Compassion to New Levels
The Satya Interview with Paul
Paul Shapiro is
the founder and campaigns manager of Compassion Over Killing (COK),
a Washington, DC-based animal rights group. In April of this year,
organization received an anonymous tip that animal cruelty was routine
at the (ironically named) International Standard of Excellence-America
(ISE- America), a major egg supplier. COKs request for a tour
of its facility in Cecilton, Maryland went unanswered. As a result,
members of COK investigated the farm on their own, documenting what
they witnessed and the actions they took, which included rescuing eight
injured hens. They compiled video footage into a documentary, Hope
for the Hopeless. Catherine Clyne recently talked with Shapiro
about the groups campaigns and the ISE investigation.
Tell us about Compassion Over Killingwhen was it founded and
COK was founded in 1995 because although there were many national
animal rights organizations in the Washington, DC area, there wasnt
much of a grassroots presence. We wanted to harness the energy of all
of the volunteers for the major nationals in the area and try to create
a local community of resistance to animal exploitation.
What is the message behind the name Compassion Over Killing?
The name Compassion Over Killing suggests that in many
aspects of our daily lives we often need to choose between compassion
and killing. For example, when we sit down to a meal, we have the choice:
do we want to support killing and misery by buying a meal that was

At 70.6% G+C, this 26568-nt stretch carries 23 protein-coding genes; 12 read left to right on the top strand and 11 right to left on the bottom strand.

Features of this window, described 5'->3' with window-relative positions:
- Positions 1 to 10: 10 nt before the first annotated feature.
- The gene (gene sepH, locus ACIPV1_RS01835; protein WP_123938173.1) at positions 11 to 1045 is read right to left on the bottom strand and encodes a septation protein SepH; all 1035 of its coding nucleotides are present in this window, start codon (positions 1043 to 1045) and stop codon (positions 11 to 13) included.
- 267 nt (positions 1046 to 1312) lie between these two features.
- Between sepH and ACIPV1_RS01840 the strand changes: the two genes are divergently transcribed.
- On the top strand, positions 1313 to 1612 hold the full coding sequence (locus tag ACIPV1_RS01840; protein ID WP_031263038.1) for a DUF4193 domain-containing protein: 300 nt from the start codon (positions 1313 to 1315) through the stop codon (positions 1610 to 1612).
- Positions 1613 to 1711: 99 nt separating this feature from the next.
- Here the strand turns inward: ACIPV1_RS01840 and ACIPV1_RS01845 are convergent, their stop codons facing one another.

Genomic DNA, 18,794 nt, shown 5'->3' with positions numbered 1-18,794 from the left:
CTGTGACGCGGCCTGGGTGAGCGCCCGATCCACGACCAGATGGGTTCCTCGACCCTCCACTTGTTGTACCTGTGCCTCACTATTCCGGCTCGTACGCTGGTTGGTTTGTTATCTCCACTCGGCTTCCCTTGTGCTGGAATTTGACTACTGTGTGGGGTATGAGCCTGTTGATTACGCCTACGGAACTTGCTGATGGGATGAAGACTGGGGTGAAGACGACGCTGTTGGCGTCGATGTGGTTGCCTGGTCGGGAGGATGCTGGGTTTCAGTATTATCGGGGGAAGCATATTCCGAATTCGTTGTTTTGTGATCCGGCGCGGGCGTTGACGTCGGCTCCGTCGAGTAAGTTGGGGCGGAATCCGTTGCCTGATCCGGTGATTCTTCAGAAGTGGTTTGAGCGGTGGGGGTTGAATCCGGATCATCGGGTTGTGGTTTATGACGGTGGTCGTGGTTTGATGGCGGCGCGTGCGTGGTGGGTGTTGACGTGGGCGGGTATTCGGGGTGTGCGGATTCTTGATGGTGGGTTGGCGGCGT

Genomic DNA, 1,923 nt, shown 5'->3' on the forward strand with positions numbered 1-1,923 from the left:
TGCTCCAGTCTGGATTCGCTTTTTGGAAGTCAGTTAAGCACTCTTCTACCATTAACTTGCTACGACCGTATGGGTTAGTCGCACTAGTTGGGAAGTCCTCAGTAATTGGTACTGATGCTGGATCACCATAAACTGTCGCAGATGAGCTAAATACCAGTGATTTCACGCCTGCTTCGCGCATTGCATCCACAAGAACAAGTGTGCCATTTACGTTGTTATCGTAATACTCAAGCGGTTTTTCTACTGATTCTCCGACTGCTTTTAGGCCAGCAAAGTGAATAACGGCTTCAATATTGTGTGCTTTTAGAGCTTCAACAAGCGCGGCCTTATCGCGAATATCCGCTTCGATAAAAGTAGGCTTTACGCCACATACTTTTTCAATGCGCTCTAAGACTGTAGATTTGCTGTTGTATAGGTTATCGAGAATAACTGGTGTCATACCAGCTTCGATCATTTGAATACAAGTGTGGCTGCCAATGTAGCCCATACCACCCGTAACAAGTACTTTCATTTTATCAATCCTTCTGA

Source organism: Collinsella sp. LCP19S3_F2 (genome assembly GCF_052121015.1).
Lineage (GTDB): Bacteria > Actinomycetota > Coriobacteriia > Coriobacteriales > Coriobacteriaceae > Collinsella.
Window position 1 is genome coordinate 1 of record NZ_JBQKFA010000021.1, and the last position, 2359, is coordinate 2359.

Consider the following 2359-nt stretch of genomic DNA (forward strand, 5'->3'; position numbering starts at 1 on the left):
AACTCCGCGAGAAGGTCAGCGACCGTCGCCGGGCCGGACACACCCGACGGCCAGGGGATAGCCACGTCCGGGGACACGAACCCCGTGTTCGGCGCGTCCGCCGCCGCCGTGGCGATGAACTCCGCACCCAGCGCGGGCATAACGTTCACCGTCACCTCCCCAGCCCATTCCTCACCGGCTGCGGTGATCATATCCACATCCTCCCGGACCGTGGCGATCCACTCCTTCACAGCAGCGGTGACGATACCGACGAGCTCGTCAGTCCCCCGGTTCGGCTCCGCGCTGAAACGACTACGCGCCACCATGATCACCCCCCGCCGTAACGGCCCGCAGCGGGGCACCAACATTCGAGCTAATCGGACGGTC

from animal exploitation; or do we want to be compassionate and gentle
toward other animals and choose a vegan meal?
The same is true with the entertainment that we support, whether were
going to support the killing of animals through sport hunting or rodeos
(which are oftentimes lethal to the animals); or are we going to choose
entertainment that doesnt harm or exploit anyonehuman or
Tell us about some of COKs current campaigns.
COK is working on several. The main campaign is intended to promote
veganism, which we do in several ways. We conduct what we call feed-ins,
where we distribute free vegan burgers and other food in front of fast-food
places, like McDonalds, Burger King or Wendys, along with
vegan recipes and literature. We also have a TV on hand to show slaughterhouse
and factory farm footage to let people know where the animals who we
eat are coming from.
The point behind a feed-in is to give people a positive, non-confrontational
interaction with animal rights activists, so they come away feeling
as if veganism isnt that intimidating; its something they
can actually do. They see that there are vegan versions of the foods
that they love and that taste just like them; they see that its
actually not that difficult to give up those foods since they dont
have to give up their tastes.
Every Sunday on the National Mall we erect a factory farming exhibit
where we try to expose the reality of modern-day animal agri-business.
Most people in this country live under the myth that the animals who
are raised for us to eat live in idyllic scenessuch as pigs cooling
themselves in mud baths or chickens strutting through barnyardswhen,
in fact, the opposite is true. The animal agri-business industry has